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Haringey used bottled water from 14 different suppliers

Julia Ross, a former Director of Social Services who now runs the Pi Benchmark division on Care and Health, reports on a success story...from Haringey

Good local news from Haringey. Michael Wood who is head of corporate procurement there, explained how the Council had managed to use a new data analysis system to identify £250,000 of actual savings and to uncover a potential £2 million more. Unlike many central and local government techno solutions which cost an arm and a leg but deliver rather less, Wood said Haringey had spent around £20,000 to save council taxpayers and local residents hundreds of thousands. “A ratio of over one to ten isn’t a bad start,” Wood said. And this is only the tip of the iceberg

Taxpayers and voters will be looking to their local Council to follow the example of Haringey and others in identifying these savings. Democratic accountability now has to be fit for purpose, especially in the light of recent policy changes on publishing the details of all council expenditure of over £500. Councils that insist
on business of usual may well face the ire of their local electorate, the press and the blogosphere, who will demand real transparency. .

How does this latest software work and why doesn’t everyone use it ? The Procuretrak tool is simple to use but highly complex in its data sorting. One of the immediate practical results for Haringey was that it sent out messages to search and find duplicate invoices. The sheer volume of transactions makes this virtually impossible for most current systems. Many Councils believe they can do this inhouse themselves, not realising the power of new tools that are now available.

Achieving this is way beyond simple analysis. It doesn’t sound like rocket science but it took economists a long long time to develop it into the Haringey solution we have now. We all “go compare” these days whether we are entrepreneurial meerkats or not - but for businesses and large organisations it is rather more complex than that.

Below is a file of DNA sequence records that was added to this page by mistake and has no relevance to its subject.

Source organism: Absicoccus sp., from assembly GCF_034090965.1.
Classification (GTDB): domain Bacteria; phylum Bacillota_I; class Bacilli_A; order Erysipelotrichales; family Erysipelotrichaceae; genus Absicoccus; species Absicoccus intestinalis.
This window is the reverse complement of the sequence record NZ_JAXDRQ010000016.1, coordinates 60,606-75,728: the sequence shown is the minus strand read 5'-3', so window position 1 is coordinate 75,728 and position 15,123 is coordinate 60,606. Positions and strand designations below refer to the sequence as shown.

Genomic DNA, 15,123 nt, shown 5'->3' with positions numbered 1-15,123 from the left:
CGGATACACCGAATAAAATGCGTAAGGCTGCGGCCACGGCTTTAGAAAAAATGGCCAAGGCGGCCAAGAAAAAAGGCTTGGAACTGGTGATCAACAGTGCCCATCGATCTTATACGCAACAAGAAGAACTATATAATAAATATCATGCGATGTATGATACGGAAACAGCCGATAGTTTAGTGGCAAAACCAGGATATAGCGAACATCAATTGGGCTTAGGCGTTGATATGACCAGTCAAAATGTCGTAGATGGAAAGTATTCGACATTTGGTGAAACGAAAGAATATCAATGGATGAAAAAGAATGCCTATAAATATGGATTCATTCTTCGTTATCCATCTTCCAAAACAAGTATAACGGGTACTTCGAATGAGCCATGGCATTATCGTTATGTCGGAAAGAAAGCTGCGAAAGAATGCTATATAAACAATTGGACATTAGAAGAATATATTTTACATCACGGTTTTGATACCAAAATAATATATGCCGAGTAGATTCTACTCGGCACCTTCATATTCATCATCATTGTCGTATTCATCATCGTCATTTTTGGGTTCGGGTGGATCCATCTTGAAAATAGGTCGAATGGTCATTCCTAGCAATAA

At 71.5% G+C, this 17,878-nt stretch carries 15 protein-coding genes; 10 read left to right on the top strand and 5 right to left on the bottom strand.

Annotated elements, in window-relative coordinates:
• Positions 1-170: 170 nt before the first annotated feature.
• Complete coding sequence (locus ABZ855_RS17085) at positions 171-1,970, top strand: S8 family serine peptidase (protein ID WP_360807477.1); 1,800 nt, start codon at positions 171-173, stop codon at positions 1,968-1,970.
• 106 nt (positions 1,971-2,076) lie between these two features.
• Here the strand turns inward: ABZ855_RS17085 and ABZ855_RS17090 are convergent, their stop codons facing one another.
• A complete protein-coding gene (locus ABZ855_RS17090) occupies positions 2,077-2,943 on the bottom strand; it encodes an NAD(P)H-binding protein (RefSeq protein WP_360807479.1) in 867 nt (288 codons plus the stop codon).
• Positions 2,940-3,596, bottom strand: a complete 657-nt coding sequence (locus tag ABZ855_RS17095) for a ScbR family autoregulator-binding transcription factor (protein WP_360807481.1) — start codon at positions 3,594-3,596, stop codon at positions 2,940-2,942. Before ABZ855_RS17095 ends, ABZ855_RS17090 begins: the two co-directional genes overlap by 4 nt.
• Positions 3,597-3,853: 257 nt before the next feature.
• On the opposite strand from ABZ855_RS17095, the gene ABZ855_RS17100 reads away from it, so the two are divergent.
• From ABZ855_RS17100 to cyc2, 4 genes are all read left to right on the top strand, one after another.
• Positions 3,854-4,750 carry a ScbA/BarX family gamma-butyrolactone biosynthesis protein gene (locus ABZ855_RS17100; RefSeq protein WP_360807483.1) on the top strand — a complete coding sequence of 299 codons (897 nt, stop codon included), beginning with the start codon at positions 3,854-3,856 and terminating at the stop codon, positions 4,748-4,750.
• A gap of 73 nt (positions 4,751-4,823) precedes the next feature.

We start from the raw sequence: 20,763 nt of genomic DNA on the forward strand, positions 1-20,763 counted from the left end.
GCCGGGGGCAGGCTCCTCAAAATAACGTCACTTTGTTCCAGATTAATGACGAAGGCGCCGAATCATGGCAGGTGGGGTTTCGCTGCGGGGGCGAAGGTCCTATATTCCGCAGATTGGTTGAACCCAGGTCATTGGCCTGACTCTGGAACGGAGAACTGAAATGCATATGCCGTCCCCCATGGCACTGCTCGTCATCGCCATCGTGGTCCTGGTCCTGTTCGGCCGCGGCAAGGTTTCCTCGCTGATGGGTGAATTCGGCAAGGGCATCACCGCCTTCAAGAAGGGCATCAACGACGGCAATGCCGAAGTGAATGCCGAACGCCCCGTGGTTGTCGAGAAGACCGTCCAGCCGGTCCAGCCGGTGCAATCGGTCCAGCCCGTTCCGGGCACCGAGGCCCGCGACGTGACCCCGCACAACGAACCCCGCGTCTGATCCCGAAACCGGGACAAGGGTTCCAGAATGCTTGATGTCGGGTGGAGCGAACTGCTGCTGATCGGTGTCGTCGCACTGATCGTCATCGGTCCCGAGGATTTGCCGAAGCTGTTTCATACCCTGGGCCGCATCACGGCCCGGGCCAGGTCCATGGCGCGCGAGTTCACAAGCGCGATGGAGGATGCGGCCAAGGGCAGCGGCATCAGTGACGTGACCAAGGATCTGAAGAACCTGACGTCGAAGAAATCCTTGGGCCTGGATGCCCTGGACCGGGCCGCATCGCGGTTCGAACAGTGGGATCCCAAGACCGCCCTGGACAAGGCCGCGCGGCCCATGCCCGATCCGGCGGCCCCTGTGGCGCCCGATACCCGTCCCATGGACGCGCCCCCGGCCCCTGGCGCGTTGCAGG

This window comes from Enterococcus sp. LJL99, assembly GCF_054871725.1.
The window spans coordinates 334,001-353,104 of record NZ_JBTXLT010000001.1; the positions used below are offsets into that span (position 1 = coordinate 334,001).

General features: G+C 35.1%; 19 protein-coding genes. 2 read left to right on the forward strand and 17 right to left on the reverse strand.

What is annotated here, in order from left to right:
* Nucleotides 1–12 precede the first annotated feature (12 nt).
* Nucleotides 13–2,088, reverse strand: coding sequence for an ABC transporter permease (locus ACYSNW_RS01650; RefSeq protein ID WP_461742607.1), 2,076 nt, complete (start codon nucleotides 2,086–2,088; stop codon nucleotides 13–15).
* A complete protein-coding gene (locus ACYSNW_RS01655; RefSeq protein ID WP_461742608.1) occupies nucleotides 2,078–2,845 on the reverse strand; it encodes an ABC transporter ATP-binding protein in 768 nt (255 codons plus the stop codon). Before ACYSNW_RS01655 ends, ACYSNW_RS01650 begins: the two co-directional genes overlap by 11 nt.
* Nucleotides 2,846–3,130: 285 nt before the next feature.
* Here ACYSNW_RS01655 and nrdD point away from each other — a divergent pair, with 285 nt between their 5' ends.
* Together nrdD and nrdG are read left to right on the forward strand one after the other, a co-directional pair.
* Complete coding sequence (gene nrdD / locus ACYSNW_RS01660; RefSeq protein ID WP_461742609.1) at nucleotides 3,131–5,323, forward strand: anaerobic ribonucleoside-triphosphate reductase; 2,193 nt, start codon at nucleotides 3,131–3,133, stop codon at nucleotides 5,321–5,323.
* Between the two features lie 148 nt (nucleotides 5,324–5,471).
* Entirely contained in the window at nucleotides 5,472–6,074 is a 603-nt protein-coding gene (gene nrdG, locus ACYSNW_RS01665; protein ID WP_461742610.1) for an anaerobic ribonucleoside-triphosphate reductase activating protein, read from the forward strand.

Wood is sensibly analytical and practical. Back in Haringey, he explained that the use of the new system allowed them to make some interesting discoveries. “We discovered we used bottled water from 14 different suppliers, that we still used bottled water was bad enough but 14 different suppliers at 14 different prices was not acceptable” he said. But PI’s Procuretrak software does more than allow companies and local authorities to rationalise their supplies of Perrier. This software will help Councils abide by the new
and changing legislation on greater transparency.

The main benefit, however, was much more strategic, Wood explained. It allowed Haringey to get a complete overview of what was being spent by departments on what. Far more important than water was the question of agency staff and consultants for example. The use of a good analytical tool also has psychological consequences. The culture of efficiency now required in Local Government now permeates to Councillors as much as officers.

Officers who want to spend money know that budgets are transparent and can be analysed by others and of course challenged by Councillors. Wood explained that when budgets were being decided and justified, they were able to look at the complete spend of every department – and analyse. Responsible officers were sometimes surprised by the opportunities being presented by seeing the data in a holistic way – and it gave them good ideas for where to save.

For Wood, the key difference of Procuretrak from older analysis systems is that whilst other systems could be helpful in identifying problems and issues, these systems did not go far enough to empower the user in coming up with the answers and specific action steps to realise savings.

Procuretrak, Wood argued, also made it possible for north London boroughs of which Haringey is one to see where they could co-operate to make savings. He thought that was a very promising form of future cost efficiency. Eric Pickles makes a big case for collaboration and shared services being the obvious way to seek future savings .

Councils who start to use this type of product will be at the forefront of the changed culture . Knowledge is power and especially power to effect change in trying times.


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